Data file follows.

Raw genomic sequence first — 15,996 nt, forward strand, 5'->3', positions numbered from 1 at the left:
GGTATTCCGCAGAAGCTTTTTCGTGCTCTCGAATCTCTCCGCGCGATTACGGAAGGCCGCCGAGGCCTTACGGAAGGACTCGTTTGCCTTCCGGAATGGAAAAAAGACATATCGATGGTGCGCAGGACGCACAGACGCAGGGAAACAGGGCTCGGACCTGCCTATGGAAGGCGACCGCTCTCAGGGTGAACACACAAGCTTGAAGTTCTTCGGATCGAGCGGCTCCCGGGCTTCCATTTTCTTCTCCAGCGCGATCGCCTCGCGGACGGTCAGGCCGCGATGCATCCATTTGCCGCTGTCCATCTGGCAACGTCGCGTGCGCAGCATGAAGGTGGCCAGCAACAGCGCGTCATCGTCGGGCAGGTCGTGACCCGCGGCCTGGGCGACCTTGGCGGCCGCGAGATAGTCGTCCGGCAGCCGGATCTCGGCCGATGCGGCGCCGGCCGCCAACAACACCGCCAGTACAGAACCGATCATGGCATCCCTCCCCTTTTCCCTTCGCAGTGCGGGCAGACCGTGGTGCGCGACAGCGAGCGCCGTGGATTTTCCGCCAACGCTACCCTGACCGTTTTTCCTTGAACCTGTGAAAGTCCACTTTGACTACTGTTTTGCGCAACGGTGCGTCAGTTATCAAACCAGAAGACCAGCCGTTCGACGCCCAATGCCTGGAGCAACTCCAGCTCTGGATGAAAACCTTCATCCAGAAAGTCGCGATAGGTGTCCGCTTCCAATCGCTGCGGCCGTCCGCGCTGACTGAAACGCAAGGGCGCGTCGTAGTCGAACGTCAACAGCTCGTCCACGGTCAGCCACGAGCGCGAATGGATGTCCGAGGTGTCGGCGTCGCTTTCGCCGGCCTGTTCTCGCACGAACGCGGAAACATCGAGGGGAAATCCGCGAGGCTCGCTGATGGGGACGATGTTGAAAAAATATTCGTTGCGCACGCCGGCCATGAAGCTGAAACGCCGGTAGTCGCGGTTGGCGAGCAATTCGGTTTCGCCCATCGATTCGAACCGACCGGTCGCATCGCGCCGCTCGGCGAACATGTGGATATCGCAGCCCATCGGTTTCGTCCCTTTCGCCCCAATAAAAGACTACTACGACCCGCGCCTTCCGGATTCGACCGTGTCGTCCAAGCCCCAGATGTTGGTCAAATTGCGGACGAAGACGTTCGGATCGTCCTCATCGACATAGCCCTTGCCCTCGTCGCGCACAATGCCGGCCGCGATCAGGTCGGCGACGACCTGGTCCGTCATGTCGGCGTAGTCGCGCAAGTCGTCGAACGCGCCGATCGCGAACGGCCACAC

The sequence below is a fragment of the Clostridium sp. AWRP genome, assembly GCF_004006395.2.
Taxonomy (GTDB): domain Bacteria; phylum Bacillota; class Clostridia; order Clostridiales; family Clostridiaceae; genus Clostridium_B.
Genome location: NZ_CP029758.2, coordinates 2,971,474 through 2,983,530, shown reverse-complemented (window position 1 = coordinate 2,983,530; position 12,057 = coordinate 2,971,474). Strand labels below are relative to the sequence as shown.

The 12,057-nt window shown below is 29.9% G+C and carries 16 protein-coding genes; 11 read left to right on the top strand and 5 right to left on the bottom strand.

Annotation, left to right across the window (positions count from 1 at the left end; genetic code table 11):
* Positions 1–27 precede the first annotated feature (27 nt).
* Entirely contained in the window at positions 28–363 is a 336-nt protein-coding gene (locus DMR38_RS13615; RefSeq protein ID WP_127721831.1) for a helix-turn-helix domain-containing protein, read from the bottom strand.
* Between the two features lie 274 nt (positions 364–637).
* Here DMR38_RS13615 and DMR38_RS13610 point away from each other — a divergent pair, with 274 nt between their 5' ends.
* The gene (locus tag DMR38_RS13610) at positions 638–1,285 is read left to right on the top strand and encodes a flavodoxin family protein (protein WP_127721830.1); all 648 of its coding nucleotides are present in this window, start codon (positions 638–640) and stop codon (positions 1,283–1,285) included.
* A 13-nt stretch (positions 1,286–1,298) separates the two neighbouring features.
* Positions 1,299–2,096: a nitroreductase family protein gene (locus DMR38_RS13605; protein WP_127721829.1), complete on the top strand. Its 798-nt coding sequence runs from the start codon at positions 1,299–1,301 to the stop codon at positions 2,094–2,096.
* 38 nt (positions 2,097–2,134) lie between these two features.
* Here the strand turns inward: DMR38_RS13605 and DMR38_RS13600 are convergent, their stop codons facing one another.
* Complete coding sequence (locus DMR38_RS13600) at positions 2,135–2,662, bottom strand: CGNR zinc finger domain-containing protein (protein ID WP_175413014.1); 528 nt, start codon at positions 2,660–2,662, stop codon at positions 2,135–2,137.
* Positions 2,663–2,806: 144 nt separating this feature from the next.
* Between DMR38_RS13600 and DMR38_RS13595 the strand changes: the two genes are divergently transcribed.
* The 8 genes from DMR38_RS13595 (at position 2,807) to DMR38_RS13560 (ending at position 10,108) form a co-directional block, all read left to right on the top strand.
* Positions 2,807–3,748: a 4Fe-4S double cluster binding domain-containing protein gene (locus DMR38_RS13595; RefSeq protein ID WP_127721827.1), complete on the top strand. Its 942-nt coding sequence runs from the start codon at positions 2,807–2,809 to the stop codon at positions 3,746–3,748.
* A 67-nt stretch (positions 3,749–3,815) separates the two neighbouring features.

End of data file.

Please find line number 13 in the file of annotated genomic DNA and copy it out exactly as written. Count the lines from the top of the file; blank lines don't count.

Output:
* A 13-nt stretch (positions 1,286–1,298) separates the two neighbouring features.